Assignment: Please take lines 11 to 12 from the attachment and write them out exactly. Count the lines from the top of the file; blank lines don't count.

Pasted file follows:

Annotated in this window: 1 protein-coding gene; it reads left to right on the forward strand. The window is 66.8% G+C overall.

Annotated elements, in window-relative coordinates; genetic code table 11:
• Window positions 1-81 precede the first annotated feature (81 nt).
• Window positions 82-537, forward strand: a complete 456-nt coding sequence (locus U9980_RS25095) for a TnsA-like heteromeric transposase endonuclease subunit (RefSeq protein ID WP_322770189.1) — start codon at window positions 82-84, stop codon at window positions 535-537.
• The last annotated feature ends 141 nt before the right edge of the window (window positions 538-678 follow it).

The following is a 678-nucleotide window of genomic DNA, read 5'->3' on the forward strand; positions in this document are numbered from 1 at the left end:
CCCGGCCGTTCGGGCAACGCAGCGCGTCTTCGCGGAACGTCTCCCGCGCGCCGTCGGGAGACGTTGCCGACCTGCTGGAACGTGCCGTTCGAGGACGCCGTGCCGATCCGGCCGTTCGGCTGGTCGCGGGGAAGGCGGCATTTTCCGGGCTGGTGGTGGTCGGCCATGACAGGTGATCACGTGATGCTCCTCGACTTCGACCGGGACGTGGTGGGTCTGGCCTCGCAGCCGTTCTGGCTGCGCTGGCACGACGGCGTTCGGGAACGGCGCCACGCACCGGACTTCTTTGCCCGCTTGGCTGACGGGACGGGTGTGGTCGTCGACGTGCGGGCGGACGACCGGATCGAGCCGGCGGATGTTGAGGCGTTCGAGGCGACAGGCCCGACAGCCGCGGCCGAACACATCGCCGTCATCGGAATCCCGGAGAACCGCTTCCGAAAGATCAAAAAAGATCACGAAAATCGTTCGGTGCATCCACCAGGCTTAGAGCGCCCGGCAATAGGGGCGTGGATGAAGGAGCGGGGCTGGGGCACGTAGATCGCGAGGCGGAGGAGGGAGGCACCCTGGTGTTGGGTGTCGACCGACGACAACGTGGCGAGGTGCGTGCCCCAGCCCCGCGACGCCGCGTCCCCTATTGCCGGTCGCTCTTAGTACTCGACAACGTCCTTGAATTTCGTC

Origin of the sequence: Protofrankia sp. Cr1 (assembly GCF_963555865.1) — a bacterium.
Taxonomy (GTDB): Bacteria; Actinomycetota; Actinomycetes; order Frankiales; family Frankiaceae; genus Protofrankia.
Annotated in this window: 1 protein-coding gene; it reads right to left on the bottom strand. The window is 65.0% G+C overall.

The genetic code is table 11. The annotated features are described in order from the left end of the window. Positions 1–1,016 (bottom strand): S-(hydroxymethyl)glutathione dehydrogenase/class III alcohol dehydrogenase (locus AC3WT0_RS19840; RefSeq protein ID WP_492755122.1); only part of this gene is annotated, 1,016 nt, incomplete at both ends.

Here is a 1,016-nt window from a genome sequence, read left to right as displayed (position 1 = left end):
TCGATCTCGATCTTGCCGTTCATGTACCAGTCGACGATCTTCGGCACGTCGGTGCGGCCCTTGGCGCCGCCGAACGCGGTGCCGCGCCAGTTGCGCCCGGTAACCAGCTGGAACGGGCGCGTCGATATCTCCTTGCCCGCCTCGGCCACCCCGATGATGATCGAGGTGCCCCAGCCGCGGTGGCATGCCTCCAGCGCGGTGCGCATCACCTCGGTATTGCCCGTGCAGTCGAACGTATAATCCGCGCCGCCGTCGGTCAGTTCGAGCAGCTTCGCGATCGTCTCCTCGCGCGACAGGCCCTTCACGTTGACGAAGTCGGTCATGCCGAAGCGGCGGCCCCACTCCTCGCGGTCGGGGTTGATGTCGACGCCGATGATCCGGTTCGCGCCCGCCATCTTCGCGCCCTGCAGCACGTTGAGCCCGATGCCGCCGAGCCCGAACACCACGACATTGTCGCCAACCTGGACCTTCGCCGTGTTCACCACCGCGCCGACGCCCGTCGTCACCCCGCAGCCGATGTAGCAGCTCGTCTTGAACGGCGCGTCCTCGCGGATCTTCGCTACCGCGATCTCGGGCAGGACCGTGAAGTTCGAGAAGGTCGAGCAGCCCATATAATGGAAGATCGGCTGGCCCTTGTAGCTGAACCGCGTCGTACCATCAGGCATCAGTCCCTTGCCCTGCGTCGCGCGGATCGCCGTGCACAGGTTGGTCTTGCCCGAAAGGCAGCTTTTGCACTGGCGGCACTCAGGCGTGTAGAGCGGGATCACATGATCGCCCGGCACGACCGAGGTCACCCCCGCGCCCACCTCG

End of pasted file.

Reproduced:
The genetic code is table 11. The annotated features are described in order from the left end of the window. Positions 1–1,016 (bottom strand): S-(hydroxymethyl)glutathione dehydrogenase/class III alcohol dehydrogenase (locus AC3WT0_RS19840; RefSeq protein ID WP_492755122.1); only part of this gene is annotated, 1,016 nt, incomplete at both ends.

Here is a 1,016-nt window from a genome sequence, read left to right as displayed (position 1 = left end):